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This "legend" is derived from a one of several conflicting interpretations of what was said about Rabbi Eliezer ben Horkanos in Nedarim 20a,b. It runs as follws:
"Ima Shalom [R. Eliezer's wife] was asked why her children were so very good-looking. She told them " ` ... and when he speaks to [Rashi: copulates with] me, he uncovers a handsbreadth and covers a handsbreadth and he seems to be coerced by a demon."
The conflicting interpretations are as follows:
Rashi (ad loc.). Handsbreadth: of her clothing. Seems to be coerced by a demon: Comes upon her powerfully, as if a demon were coercing him. However, some say that he covers himself completely [and only uncovers as much of himself as necessary], as if he were afraid of a demon.
Ra"N [R. Nissim bar Ya`kov] (ad loc.). Handsbreadth: [citing Berakhot 23B] a woman is permitted to uncover two handsbreadths when she urinates. He uncovered only one handbreath, leaving the second one covered. Seems to be driven by a demon: He would hurry [through the act] like a man coerced by a demon, but would [literally] speak to her during intercourse.
Ro'Sh [R. Asher ben Ye`hiel] (ad loc). Handsbreadth: [An obscure reason not easily figured out] or perhaps in order not to enjoy direct body contact, as in [intercourse] through a sheet (Yerushalmi Yebamot 1,1) [This reference to Rabbi Jose ben Halafta's behavior, while he was levir to his brother's widow, may be the origin of the urban legend about the "hole in the sheet"].
Hameiri (ad loc). ...he should uncover a handsbreadth of her clothing and cover that handsbreadth with his own ...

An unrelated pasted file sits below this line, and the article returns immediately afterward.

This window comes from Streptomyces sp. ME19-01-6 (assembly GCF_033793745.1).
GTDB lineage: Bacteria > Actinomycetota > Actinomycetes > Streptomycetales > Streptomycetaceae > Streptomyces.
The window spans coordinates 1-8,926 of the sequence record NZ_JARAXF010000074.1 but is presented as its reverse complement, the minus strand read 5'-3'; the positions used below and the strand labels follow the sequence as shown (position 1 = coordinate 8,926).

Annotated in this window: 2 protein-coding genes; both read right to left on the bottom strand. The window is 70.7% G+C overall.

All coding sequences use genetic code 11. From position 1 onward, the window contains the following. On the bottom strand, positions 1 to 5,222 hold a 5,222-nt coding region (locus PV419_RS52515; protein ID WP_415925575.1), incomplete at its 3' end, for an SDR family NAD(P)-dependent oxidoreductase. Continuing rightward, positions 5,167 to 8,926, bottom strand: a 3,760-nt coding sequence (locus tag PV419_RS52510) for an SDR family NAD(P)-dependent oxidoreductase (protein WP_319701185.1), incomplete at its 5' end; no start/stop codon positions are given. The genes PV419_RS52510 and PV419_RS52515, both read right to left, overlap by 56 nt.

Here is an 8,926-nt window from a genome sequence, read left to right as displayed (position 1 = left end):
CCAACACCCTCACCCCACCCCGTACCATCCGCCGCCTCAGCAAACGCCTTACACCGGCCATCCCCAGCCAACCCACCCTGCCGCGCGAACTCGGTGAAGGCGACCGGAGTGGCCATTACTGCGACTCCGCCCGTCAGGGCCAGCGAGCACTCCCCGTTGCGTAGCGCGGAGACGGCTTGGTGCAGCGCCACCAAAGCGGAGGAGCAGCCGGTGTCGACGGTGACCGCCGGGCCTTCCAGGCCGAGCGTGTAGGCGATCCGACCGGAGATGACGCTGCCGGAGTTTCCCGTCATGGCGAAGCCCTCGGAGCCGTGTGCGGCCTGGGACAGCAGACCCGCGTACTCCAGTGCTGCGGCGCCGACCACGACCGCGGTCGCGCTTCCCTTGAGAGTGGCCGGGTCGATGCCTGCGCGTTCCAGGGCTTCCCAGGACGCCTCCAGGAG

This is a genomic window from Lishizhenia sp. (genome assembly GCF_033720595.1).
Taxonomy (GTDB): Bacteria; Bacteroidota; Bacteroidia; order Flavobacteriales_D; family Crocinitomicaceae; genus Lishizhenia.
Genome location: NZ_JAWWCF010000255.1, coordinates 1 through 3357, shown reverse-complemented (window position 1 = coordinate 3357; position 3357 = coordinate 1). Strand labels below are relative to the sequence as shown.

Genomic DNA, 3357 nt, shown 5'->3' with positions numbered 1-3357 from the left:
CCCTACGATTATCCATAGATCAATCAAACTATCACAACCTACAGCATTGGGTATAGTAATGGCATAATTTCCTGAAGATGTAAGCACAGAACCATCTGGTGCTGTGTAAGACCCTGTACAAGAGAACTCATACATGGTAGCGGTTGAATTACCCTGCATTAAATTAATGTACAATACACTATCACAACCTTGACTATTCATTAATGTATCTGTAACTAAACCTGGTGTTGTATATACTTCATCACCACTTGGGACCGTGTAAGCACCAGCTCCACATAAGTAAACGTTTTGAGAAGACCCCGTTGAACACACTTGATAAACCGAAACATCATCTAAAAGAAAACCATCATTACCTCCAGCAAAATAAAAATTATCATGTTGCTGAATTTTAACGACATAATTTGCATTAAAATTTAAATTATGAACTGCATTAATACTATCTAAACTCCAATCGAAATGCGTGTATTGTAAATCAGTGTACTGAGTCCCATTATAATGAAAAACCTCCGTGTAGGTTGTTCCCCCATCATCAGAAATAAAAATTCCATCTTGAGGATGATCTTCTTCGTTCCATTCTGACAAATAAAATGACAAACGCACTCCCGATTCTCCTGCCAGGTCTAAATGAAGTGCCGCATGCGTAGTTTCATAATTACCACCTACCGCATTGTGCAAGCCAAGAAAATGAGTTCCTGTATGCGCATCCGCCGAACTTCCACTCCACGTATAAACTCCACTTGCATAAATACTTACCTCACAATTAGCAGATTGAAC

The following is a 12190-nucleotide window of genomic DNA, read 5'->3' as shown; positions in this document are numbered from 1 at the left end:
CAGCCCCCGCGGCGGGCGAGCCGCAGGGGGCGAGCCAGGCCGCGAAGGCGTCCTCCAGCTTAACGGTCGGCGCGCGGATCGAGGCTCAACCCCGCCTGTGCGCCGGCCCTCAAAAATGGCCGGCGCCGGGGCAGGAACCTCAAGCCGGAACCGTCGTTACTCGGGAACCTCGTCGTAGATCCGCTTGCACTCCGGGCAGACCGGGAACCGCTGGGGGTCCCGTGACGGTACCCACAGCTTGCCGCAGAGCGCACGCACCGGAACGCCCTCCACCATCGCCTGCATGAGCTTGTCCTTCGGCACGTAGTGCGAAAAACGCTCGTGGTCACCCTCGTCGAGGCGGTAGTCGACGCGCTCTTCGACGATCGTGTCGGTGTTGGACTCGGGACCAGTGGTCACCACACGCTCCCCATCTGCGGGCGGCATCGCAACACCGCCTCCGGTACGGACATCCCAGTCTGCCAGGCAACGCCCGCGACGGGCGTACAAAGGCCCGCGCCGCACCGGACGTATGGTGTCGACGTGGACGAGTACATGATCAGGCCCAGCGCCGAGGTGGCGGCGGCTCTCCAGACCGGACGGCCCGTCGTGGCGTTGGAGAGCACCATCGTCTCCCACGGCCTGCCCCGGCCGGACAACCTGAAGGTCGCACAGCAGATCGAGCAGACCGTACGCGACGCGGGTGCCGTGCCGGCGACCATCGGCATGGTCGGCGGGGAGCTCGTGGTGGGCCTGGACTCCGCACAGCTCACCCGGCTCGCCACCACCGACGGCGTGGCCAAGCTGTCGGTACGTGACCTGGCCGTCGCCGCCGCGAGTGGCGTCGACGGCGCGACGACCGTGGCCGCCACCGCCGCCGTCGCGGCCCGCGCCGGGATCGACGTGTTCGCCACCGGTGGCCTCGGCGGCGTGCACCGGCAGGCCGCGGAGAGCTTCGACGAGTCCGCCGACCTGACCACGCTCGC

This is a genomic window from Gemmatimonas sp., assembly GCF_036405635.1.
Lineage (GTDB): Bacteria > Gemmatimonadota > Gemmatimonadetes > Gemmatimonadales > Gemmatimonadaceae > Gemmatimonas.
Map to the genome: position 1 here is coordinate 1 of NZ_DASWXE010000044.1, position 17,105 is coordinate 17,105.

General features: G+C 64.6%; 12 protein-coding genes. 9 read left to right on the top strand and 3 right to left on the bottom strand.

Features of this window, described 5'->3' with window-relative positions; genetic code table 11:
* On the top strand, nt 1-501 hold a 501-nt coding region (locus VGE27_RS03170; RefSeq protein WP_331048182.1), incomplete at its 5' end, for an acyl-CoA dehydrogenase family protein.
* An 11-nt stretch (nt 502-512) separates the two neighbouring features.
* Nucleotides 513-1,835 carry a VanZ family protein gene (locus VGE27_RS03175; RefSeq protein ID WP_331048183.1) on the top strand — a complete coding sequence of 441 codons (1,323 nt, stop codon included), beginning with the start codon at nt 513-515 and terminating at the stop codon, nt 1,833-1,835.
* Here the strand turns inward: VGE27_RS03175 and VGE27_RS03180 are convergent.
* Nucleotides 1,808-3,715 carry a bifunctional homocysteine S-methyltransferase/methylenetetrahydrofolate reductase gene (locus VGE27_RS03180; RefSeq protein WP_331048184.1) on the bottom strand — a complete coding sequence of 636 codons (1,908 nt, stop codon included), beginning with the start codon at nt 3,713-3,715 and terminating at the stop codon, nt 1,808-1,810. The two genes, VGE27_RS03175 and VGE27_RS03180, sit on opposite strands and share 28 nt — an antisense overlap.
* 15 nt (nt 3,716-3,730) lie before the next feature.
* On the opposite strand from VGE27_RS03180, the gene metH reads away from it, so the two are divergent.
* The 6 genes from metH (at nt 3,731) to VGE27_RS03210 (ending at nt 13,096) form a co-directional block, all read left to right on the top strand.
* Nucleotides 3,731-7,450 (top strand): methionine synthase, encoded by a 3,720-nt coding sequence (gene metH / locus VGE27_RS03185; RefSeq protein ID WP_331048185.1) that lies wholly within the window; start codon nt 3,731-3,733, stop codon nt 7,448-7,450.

Rambam (Hilkhot De`ot 5,4). ... he should speak to her and sport with her a bit until she relaxes, and then couple with her modestly and not brutally ...
Not much of a consensus, as you can see. Choose whatever interpretation you like. Rashi's first explanation has the ring of truth: It was R. Eliezer's way of building up sexual excitement by foreplay. As supporting evidence, we continue to read the text: "I (Ima Shalom) asked him `Why do you do this?' He aswered `So that I should not look [with desire] at any other woman'".
Note that the Talmud in Ketubot 48 states that the proper way for a man and woman to have sex is for both to be nude; in fact it goes on to state that if one insists on wearing clothes during the act, that can be considered grounds for divorce. This was later codified in the Shulkhan Arukh (16th century), Even ha-Ezer 76:13
For a detailed and sensitive discussion of Jewish views towards sex and sexuality, see "Does God Belong in the Bedroom?" by Rabbi Michael Gold (published by JPS), and "Kosher Sex: A Recipe for Passion and Intimacy" by Rabbi Shmuley Boteach (published by Doubleday).
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Daniel P. Faigin <firstname.lastname@example.org>